Regarder en soi-meme by Verene Quadranti
Today my crazy neighbor lady brought the plant I gave her to my door. She banged on my door and ran back and forth between her apartment, my door, and the parking lot - presumably trying to figure out why my car was outside, but I was not coming to the door.
With my keys in my hand and my purse on my shoulder, I finally relented and opened the door. Talking a mile a minute, she shoved the plant at me and started telling me that I was right - the plant perked up and was looking good, but "sometimes the leaves fall off and just lay in the dirt. Why is that happening? Oh, also, could you give me a pot of Mother-in-Law Tongue?" I told her, "Yes, but not now, I am going to pick up my nephew." Before I could get out of the gate, she called me back again and said, "Sometime soon, I want you to come over for dinner. I'll order pizza or something." Without a pause I said, "I would prefer not to." I let the words hang in the air between us. She looked a little embarrassed and stammered, "Oh, O.K., I'll try not to take that personally." I told her with a perfectly straight face, "It's not personal, and it's not about you. I am friendly with my neighbors, but I am not close to my neighbors. I am a private person." She seemed like she was having difficulty processing what I had said, but she also turned around and walked back into her apartment, which helped me to deal with the fact that I had just been very rude to a neighbor. The truth of it is, I still write and call some of my neighbors who moved away years ago. One my best friends in the world was once a neighbor of mine. It is personal - I cannot deal with her. I feel rotten about it, but I would feel worse if I fostered a friendship with someone who stresses me out more than I can possibly express.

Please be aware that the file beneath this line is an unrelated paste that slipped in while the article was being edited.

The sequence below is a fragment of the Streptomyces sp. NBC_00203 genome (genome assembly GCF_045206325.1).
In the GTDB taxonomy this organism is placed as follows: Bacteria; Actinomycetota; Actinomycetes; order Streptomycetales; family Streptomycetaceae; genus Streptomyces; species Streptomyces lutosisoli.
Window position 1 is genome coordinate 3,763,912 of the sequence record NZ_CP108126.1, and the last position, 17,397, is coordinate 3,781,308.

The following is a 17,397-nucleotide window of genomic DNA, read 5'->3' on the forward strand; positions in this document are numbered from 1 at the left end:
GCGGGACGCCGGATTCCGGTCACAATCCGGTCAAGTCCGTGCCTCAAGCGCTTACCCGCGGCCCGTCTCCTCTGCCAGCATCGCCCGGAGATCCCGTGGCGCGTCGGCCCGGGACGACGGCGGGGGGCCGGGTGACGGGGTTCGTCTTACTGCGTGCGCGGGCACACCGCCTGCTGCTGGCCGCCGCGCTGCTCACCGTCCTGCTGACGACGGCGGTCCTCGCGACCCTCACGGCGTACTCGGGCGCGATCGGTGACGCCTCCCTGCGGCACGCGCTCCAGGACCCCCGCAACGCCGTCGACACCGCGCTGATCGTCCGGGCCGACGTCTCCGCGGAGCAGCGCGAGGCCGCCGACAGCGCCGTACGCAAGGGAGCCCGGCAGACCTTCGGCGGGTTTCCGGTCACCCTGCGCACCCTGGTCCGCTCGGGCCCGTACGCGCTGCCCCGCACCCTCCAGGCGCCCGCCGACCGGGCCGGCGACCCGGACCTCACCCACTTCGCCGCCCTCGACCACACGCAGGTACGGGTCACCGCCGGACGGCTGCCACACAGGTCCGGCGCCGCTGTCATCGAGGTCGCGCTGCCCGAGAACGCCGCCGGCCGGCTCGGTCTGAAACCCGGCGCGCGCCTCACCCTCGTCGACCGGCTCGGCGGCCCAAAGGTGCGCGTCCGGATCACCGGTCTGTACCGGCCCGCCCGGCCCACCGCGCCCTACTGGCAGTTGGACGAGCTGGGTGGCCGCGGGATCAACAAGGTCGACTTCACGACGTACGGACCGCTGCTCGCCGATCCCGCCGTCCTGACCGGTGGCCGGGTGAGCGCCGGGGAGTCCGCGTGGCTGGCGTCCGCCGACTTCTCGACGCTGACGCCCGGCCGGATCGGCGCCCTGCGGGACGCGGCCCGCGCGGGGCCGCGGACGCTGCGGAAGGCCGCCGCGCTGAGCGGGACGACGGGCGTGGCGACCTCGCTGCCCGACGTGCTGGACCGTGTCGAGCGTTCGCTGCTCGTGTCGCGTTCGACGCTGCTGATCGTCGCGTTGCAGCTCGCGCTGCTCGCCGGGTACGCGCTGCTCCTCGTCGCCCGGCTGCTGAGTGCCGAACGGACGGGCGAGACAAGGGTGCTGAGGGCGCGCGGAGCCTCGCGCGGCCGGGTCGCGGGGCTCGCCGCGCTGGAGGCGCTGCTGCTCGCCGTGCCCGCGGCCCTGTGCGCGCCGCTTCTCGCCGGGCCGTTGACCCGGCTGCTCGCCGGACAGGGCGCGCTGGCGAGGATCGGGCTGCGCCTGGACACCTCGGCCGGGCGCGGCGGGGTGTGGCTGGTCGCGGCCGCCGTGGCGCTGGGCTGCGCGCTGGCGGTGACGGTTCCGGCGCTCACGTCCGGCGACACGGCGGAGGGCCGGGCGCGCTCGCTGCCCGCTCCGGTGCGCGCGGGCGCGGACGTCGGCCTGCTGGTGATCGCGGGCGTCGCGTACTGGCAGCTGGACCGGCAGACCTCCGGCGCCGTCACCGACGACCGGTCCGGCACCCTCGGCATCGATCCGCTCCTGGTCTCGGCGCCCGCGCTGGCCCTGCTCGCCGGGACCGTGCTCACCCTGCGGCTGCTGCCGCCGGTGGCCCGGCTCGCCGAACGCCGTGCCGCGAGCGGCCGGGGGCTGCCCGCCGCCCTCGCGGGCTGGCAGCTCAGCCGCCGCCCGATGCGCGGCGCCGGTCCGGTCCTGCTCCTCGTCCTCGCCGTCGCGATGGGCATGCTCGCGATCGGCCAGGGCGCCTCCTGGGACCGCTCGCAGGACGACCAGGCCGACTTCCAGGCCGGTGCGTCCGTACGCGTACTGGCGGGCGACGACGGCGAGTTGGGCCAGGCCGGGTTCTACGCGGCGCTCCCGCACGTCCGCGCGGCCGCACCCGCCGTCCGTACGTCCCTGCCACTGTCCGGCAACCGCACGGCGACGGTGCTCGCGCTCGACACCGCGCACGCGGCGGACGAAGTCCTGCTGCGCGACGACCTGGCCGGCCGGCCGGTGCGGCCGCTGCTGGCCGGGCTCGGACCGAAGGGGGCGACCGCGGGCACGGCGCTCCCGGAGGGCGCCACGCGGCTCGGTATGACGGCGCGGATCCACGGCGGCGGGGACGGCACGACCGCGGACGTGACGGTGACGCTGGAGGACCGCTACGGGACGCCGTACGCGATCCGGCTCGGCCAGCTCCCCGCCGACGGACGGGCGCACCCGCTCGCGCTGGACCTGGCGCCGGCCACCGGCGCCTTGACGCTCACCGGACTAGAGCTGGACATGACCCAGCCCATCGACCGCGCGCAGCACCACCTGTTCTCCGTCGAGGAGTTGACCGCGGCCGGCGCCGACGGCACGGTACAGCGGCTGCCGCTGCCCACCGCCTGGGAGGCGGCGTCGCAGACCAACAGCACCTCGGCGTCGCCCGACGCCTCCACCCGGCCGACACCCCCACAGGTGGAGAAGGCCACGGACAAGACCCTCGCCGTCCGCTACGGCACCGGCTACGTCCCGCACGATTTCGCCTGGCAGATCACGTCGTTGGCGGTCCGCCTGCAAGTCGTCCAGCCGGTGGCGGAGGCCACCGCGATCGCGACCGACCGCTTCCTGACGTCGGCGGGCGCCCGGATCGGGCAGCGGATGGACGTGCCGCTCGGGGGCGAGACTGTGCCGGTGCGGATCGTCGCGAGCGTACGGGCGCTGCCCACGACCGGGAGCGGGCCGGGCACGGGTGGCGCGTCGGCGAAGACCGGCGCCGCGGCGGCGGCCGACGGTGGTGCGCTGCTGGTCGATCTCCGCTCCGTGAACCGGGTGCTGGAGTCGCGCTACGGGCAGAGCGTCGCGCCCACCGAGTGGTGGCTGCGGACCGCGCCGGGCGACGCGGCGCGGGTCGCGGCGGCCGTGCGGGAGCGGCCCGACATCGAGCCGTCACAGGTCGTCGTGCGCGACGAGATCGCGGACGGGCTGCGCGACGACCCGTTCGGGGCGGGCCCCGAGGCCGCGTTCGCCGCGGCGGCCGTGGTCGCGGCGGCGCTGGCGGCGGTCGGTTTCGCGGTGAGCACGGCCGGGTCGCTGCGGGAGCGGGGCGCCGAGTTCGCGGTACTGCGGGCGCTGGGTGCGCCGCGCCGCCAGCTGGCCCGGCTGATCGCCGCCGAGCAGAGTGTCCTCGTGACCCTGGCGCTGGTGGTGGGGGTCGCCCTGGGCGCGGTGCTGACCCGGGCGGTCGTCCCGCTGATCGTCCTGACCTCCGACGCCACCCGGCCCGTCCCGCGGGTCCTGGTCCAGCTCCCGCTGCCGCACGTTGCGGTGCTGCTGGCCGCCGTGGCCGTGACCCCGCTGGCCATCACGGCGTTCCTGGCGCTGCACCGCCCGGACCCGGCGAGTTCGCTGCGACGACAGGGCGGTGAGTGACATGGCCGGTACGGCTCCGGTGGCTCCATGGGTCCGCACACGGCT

So, I processed my guilt over my incredible rudeness by writing a poem.
The Good Neighbor
I am a good neighbor.
If you need a cup of sugar or an egg,
I will gladly help you out.
When the TV belonging to the old lady
who lived downstairs blew up,
I took up a collection and bought her a new one.
When she was too weak to pick up her
case of Ensure, I toted it from the store to her door -
week after week.
When the single mom was caught with illegal cable
I loaned her the money to have it
turned on legally.
When Allison came to town and
the floodwaters rose, I woke everyone up,
and loaned strangers my phone.
Even while the floodwaters
were lapping at our door, I worked on
the plumbing for the old lady next door.
When my sickly neighbor fell down
and could not get up, I called 9-1-1,
because it’s the neighborly thing to do.
For two years and counting, I have collected one neighbor’s mail,
Delivering it to her, because she’s in a nursing home
and cannot let go of the dream of living again on her own.
I understand that you cannot help screaming at the voices in your head.
I understand that you have little in the way of social or coping skills, and
I understand that none of this is your fault.
Your presence is overwhelming and your need is all encompassing,
but nothing about you is stronger than my will to live in peace
without your drama.
I’ve tried my best to be friendly and helpful- to be a good neighbor
to all of my neighbors, because I enjoy it and it is the right way to live,
but you are insane – and I have to draw the line somewhere.